By interventions, we mean the introduction of a planned new activity (e.g., near peer coaches) or organizational change (e.g., curriculum, training site, duty hours) that is anticipated to have an impact on the learning environment. Our primary purpose in this review is to identify interventions that could improve the LE, but we also recognize that it is important to understand the factors that influence the LE, whether included in formal interventions or not. Thus, we cast our net more broadly than just a focus on interventions per se.


The learning environment (LE), which appears frequently in the health professions education literature, is a complex theoretical construct that lacks a unified definition (Genn, 2001b, 2001a; Roff and McAleer, Sean Sue Roff, 2001). The conceptual ambiguity surrounding this term has arisen, in part, from the varying disciplines and associated theoretical lenses used to investigate this phenomenon (i.e., anthropology, education, psychology, and sociology). The LE can describe personal experiences and perceptions (psychology and education), social interactions (sociology and education), organizational culture and practice (anthropology and sociology), physical facilities and online spaces (sociology and education) within which learning occurs. It can be associated with formal and informal learning experiences that occur in classroom, online, simulation and clinical settings.


The LE is often used interchangeably with such terms as atmosphereeducational environmentlearning climateandorganizational culture. The LE has been defined as “a set of features that gives each circumstance and institution a personality, a spirit, a culture and describes what it is like to be a learner within that organization” (p. 553) (Holt and Roff, 2004). However, just what these features are is inconsistent from one situation to another and from one study to another. The LE can be thought of as a complex psycho-social-physical construct co-created by individuals, groups, and organizations in a particular setting, and shaped by contextual climate and culture (Palmgren, 2016).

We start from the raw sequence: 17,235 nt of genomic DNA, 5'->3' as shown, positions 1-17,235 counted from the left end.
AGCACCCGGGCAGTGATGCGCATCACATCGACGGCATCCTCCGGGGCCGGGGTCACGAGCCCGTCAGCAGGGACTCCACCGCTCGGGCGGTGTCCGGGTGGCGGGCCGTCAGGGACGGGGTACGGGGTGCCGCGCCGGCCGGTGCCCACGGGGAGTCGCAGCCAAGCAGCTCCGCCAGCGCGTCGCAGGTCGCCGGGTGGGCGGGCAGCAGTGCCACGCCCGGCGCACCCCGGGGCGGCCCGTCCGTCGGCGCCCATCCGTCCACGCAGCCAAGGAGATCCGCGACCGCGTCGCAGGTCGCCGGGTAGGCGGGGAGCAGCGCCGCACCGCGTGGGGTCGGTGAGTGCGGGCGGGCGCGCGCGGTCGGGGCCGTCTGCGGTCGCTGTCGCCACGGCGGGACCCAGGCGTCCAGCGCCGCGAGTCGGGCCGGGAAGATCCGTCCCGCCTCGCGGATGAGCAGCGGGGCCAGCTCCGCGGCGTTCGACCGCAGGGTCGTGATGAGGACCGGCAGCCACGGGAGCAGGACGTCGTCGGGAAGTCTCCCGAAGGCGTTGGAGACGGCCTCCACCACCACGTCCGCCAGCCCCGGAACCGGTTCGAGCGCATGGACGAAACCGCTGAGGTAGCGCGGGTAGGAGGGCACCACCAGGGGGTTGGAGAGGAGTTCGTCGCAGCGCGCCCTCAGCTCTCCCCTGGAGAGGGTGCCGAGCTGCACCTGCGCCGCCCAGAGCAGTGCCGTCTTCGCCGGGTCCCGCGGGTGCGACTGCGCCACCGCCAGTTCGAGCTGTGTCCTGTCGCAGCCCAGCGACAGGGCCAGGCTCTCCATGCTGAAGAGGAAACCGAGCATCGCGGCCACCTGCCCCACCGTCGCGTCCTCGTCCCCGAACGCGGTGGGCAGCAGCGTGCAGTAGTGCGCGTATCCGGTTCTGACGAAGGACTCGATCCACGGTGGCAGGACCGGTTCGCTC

There is little disagreement that the LE is important, linked to various educational outcomes (Genn, 2001a, 2001b), and the focus of a number of accreditation regulations (e.g., LCME, ACGME, GMC). While the perceived importance of the LE has led to numerous efforts to measure it (Colbert-Getzet al., 2014), there is still a lack of clearly identified, evidence-based interventions or conditions that positively impact the environment for learning in the health professions.


Conceptual framework for the learning environment

Although many authors do not provide an explicit theoretical perspective on the LE in their studies, we believe that the LE can be best understood and studied through the lens of sociocultural learning theories that include situated cognition, situated learning, ecological psychology, and workplace learning. The LE is conceived by different people in different ways, is dynamic and emergent, and is co-constructed through interactions and activity.  Within the situated learning framework, learning involves acculturation into a new knowledge community or community of practice through active participation – initially as a legitimate peripheral participant and emerging into a full participant (Lave and Wenger, 1991). Ecological psychology and workplace learning emphasize that social interaction is facilitated through affordances in the learning/working environment (tools, scaffolded relationships, tasks, language, concepts) and the active engagement of learners (through their agency, engagement and emerging autonomy) (Billett, 2001). Situated cognition theorizes that learning is social and involves an interaction between persons and environment – thus linking learning, situations and culture. Specifically, knowledge is embedded in the activity, context and culture in which it is learned (Brown et al., 1989).